Astros end South’s season, Holland’s Panther career

DERRY – The reality didn’t hit Nashua High School South boys lacrosse senior Sean Holland until late in the Panthers’ 17-7 Division I quarterfinal loss at the hands of powerful second seed Pinkerton Academy.

He realized then that this game would be his last athletic event as a Panther.

“Probably when I scored,” Holland, who will move on to Fordham University in the fall. “In the fourth. It’s pretty hard, but I really enjoyed (his career). It was great fun.”

“Today was sad,” South lacrosse coach Bill Monsen, who also was quarterback Holland’s offensive coach in football, said. “I kind of got choked up there at the end.”

But the unofficial end for South came quickly Pinkerton’s Chris Valentine scored twice less than two minutes in, and the No. 2 Astros were up 6-0 after the first quarter and 14-1 at the half. South didn’t score until Joe Bodi converted a feed from Drew Fleury with 54.9 seconds left in the second quarter.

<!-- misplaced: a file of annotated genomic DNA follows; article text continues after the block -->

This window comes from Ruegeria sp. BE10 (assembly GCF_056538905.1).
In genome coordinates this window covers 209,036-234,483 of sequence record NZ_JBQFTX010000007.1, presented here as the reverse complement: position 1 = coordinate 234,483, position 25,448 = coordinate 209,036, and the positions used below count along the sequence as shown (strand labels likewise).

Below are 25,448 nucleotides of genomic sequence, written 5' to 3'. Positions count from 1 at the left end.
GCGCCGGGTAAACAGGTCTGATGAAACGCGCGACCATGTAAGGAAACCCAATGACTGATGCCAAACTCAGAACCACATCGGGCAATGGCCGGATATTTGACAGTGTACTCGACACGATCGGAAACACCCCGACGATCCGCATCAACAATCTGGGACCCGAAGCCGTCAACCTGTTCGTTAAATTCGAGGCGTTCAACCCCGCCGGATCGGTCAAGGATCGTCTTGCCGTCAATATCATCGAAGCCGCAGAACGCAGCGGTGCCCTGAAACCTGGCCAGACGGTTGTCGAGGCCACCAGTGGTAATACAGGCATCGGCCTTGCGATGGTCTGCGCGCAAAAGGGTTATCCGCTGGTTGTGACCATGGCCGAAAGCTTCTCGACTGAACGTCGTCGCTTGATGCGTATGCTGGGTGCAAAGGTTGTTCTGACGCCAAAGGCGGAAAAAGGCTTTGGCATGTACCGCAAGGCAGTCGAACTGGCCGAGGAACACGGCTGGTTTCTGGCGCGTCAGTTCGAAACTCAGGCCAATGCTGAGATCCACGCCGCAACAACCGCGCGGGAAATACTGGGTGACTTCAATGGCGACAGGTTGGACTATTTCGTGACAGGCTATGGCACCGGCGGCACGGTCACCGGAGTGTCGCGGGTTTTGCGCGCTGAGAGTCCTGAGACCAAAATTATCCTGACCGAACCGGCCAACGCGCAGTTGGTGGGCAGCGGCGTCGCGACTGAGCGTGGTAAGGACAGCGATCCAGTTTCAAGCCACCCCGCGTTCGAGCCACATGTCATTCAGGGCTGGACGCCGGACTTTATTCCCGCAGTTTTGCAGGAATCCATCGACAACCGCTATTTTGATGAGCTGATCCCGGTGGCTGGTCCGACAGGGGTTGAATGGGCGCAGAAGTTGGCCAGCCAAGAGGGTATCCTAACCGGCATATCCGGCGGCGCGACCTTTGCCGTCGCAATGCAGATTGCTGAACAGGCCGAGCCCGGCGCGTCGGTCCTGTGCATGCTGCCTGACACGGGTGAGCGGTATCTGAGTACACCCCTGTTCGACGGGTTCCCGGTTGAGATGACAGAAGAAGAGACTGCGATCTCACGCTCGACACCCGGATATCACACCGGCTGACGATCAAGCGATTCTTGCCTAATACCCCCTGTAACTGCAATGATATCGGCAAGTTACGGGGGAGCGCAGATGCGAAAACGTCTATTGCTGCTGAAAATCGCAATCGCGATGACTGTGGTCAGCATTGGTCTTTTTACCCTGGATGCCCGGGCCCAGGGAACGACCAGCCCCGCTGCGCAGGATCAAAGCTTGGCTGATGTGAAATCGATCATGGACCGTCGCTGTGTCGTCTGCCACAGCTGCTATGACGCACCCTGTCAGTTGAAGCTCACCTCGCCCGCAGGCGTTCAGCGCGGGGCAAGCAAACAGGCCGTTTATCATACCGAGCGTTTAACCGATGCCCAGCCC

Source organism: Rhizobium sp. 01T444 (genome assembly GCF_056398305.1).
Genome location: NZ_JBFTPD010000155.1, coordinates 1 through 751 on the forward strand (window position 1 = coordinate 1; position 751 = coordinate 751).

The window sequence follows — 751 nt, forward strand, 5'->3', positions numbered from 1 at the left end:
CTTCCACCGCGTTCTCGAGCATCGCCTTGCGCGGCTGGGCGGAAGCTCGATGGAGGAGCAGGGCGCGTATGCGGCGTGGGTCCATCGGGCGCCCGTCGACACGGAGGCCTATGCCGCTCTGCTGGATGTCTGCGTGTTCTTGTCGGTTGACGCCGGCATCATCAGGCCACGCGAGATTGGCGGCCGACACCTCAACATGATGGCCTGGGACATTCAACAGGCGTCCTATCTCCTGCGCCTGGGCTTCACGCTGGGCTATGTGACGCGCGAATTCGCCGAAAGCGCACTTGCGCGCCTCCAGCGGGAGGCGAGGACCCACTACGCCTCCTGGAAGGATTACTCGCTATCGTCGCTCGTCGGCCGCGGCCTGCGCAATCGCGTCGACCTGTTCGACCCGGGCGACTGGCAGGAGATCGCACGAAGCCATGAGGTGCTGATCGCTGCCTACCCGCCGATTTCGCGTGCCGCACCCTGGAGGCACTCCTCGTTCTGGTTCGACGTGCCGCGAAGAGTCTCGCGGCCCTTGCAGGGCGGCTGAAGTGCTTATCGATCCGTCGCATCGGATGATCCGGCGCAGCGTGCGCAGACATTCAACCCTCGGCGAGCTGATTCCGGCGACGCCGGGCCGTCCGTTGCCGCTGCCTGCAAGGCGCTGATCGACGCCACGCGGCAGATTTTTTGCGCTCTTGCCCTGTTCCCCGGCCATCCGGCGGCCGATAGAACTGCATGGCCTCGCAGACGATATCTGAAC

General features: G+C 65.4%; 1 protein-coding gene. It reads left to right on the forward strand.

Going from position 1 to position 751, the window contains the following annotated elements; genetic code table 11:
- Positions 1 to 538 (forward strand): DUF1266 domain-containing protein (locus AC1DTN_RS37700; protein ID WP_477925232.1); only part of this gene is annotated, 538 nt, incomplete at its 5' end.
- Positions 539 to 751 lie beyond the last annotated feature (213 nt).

“I thought we played very well, we did exactly what we wanted to do in the first half,” said Pinkerton coach Brian O’Reilly, whose 17-2 team now moves on to Tuesday’s semifinals in Exeter. “Spin the ball, move it quick, attack them quickly. Defensively we had a couple of schemes we wanted to work on and they worked out very well.

Alex (Sturgess) was Alex in goal (five saves) and Gennaro (Marra) just pretty much wins every faceoff.”

“Their faceoff guy is the real deal, and he took it to us,” Monsen said. “Their goalie is the best in the state and he was fantastic.”

Holland got his goal, while Bodi led Nashua with a pair. Others were by Fleury (plus two assists), Devin Linscott, Tyler Bernard and Jaden Murphy. Nate Radin had 14 stops in goal. Teresky led PA with four goals, while Ryan Auger had two plus five assists to pace the Astros. Valentine, Tom Sweeney and Owen McCormack each had a pair.

Seventh-seeded South (9-9) got a taste of what life is like withouth Holland early in the season when he was injured and they got off to a 1-6 start. They then won eight of their last 10, but that start put them in a lower seed where they would have to face the powers (Pinkerton or Bishop Guertin) in the quarters.

“Losing Sean offensively was huge, and leadership wise was huge, but kids had to learn to step up,” Monsen said. “Not just talk the talk but walk it.”

And now they walk on without Holland, as well as other seniors.

“Sean’s one in a million,” Monsen said. “I’ve never coached anybody like him. He’s a special kid. We’re going to miss him, but it was a privilege to be able to coach him.”